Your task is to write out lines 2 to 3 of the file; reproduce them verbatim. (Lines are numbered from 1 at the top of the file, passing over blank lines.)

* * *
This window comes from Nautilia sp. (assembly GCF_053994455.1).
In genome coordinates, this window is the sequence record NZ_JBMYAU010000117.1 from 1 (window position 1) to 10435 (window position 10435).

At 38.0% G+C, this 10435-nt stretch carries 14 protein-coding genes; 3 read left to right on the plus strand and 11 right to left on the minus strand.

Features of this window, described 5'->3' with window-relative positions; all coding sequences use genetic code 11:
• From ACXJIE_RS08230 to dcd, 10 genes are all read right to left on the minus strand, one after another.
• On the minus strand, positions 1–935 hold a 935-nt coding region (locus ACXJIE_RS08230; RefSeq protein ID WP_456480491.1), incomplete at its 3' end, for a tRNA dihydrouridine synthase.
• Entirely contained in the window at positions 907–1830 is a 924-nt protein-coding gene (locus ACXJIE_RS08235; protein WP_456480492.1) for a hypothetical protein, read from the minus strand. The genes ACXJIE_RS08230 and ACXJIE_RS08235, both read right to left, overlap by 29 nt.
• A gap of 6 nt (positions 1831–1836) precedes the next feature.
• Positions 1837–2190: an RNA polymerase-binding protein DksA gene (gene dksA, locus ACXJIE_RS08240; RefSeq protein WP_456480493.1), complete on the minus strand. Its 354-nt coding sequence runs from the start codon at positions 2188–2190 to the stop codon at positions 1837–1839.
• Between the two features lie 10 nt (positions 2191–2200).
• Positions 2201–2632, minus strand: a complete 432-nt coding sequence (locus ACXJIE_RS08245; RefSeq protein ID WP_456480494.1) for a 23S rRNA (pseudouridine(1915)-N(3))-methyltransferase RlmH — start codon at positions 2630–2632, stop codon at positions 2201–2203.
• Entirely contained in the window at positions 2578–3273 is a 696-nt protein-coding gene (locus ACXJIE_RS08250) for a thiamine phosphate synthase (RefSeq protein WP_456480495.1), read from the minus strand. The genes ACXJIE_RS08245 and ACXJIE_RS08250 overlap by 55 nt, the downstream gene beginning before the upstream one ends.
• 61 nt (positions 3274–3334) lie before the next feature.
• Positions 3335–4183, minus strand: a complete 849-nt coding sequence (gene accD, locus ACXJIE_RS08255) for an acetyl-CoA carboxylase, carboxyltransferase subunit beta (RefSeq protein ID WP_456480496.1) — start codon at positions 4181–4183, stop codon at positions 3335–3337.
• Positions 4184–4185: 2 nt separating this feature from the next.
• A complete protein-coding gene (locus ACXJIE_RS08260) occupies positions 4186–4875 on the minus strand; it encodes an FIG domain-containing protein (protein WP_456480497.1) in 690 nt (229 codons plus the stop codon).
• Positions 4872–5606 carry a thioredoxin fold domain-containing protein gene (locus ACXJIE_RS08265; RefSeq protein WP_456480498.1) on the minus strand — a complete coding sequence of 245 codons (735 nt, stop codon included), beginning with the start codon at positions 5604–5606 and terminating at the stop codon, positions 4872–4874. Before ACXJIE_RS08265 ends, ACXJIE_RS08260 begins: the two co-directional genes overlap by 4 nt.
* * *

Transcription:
In genome coordinates, this window is the sequence record NZ_JBMYAU010000117.1 from 1 (window position 1) to 10435 (window position 10435).

At 38.0% G+C, this 10435-nt stretch carries 14 protein-coding genes; 3 read left to right on the plus strand and 11 right to left on the minus strand.